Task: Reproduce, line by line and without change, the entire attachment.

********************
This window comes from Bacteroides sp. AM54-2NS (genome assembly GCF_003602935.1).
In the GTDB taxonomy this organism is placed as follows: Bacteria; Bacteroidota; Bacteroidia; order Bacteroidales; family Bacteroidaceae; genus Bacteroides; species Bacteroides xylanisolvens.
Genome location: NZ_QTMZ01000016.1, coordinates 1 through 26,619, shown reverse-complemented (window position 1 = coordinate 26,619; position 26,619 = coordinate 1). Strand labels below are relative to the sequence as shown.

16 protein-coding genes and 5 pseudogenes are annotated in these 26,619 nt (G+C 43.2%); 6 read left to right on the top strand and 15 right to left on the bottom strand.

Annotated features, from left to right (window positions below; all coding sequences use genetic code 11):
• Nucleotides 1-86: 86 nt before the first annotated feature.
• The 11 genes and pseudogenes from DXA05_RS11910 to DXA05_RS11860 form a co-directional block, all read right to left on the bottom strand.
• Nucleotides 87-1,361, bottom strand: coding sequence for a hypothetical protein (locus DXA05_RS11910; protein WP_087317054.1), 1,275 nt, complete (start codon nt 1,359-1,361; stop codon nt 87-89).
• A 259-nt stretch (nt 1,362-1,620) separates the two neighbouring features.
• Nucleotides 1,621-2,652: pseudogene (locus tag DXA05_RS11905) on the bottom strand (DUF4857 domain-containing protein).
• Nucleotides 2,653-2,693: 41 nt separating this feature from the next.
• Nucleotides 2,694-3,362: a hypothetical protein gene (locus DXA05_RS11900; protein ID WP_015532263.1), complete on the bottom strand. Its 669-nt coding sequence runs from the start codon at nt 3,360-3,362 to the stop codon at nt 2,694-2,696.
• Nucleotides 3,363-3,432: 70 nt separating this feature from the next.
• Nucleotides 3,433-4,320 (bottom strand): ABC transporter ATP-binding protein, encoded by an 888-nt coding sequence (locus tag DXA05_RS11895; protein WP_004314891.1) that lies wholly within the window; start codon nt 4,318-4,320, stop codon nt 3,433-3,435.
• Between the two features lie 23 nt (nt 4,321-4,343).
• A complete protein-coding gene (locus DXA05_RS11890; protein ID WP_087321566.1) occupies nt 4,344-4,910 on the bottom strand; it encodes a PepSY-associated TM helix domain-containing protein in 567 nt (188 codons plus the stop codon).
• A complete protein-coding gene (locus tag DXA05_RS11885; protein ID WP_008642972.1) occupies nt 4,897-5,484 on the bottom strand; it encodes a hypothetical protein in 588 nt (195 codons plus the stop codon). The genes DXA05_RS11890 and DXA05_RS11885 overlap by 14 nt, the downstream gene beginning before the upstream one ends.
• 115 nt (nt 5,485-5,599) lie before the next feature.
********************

This window comes from Bacteroides sp. AM54-2NS (genome assembly GCF_003602935.1).
In the GTDB taxonomy this organism is placed as follows: Bacteria; Bacteroidota; Bacteroidia; order Bacteroidales; family Bacteroidaceae; genus Bacteroides; species Bacteroides xylanisolvens.
Genome location: NZ_QTMZ01000016.1, coordinates 1 through 26,619, shown reverse-complemented (window position 1 = coordinate 26,619; position 26,619 = coordinate 1). Strand labels below are relative to the sequence as shown.

16 protein-coding genes and 5 pseudogenes are annotated in these 26,619 nt (G+C 43.2%); 6 read left to right on the top strand and 15 right to left on the bottom strand.

Annotated features, from left to right (window positions below; all coding sequences use genetic code 11):
• Nucleotides 1-86: 86 nt before the first annotated feature.
• The 11 genes and pseudogenes from DXA05_RS11910 to DXA05_RS11860 form a co-directional block, all read right to left on the bottom strand.
• Nucleotides 87-1,361, bottom strand: coding sequence for a hypothetical protein (locus DXA05_RS11910; protein WP_087317054.1), 1,275 nt, complete (start codon nt 1,359-1,361; stop codon nt 87-89).
• A 259-nt stretch (nt 1,362-1,620) separates the two neighbouring features.
• Nucleotides 1,621-2,652: pseudogene (locus tag DXA05_RS11905) on the bottom strand (DUF4857 domain-containing protein).
• Nucleotides 2,653-2,693: 41 nt separating this feature from the next.
• Nucleotides 2,694-3,362: a hypothetical protein gene (locus DXA05_RS11900; protein ID WP_015532263.1), complete on the bottom strand. Its 669-nt coding sequence runs from the start codon at nt 3,360-3,362 to the stop codon at nt 2,694-2,696.
• Nucleotides 3,363-3,432: 70 nt separating this feature from the next.
• Nucleotides 3,433-4,320 (bottom strand): ABC transporter ATP-binding protein, encoded by an 888-nt coding sequence (locus tag DXA05_RS11895; protein WP_004314891.1) that lies wholly within the window; start codon nt 4,318-4,320, stop codon nt 3,433-3,435.
• Between the two features lie 23 nt (nt 4,321-4,343).
• A complete protein-coding gene (locus DXA05_RS11890; protein ID WP_087321566.1) occupies nt 4,344-4,910 on the bottom strand; it encodes a PepSY-associated TM helix domain-containing protein in 567 nt (188 codons plus the stop codon).
• A complete protein-coding gene (locus tag DXA05_RS11885; protein ID WP_008642972.1) occupies nt 4,897-5,484 on the bottom strand; it encodes a hypothetical protein in 588 nt (195 codons plus the stop codon). The genes DXA05_RS11890 and DXA05_RS11885 overlap by 14 nt, the downstream gene beginning before the upstream one ends.
• 115 nt (nt 5,485-5,599) lie before the next feature.